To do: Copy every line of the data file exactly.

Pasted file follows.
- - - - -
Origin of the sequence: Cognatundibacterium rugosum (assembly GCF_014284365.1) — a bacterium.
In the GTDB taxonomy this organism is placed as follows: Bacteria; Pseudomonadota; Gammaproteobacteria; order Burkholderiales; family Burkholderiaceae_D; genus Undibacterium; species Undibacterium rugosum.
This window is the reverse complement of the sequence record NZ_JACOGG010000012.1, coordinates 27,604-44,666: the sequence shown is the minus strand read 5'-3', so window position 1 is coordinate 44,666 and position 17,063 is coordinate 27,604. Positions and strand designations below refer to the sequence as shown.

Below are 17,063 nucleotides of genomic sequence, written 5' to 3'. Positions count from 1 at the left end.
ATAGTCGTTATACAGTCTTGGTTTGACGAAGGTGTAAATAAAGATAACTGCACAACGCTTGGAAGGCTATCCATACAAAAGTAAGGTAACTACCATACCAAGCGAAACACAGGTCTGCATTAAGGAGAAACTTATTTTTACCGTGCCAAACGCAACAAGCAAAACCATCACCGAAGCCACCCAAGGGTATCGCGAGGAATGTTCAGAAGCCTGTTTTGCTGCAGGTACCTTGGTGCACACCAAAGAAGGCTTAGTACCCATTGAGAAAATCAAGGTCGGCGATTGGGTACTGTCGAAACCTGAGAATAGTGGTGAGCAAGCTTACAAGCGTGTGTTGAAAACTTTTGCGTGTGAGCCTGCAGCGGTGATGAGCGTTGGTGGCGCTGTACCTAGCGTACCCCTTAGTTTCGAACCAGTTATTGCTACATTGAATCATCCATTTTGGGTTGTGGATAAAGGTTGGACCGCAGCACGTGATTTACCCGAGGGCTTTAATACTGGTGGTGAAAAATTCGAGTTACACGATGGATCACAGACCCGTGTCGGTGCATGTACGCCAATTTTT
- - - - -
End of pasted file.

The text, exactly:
Origin of the sequence: Cognatundibacterium rugosum (assembly GCF_014284365.1) — a bacterium.
In the GTDB taxonomy this organism is placed as follows: Bacteria; Pseudomonadota; Gammaproteobacteria; order Burkholderiales; family Burkholderiaceae_D; genus Undibacterium; species Undibacterium rugosum.
This window is the reverse complement of the sequence record NZ_JACOGG010000012.1, coordinates 27,604-44,666: the sequence shown is the minus strand read 5'-3', so window position 1 is coordinate 44,666 and position 17,063 is coordinate 27,604. Positions and strand designations below refer to the sequence as shown.

Below are 17,063 nucleotides of genomic sequence, written 5' to 3'. Positions count from 1 at the left end.
ATAGTCGTTATACAGTCTTGGTTTGACGAAGGTGTAAATAAAGATAACTGCACAACGCTTGGAAGGCTATCCATACAAAAGTAAGGTAACTACCATACCAAGCGAAACACAGGTCTGCATTAAGGAGAAACTTATTTTTACCGTGCCAAACGCAACAAGCAAAACCATCACCGAAGCCACCCAAGGGTATCGCGAGGAATGTTCAGAAGCCTGTTTTGCTGCAGGTACCTTGGTGCACACCAAAGAAGGCTTAGTACCCATTGAGAAAATCAAGGTCGGCGATTGGGTACTGTCGAAACCTGAGAATAGTGGTGAGCAAGCTTACAAGCGTGTGTTGAAAACTTTTGCGTGTGAGCCTGCAGCGGTGATGAGCGTTGGTGGCGCTGTACCTAGCGTACCCCTTAGTTTCGAACCAGTTATTGCTACATTGAATCATCCATTTTGGGTTGTGGATAAAGGTTGGACCGCAGCACGTGATTTACCCGAGGGCTTTAATACTGGTGGTGAAAAATTCGAGTTACACGATGGATCACAGACCCGTGTCGGTGCATGTACGCCAATTTTT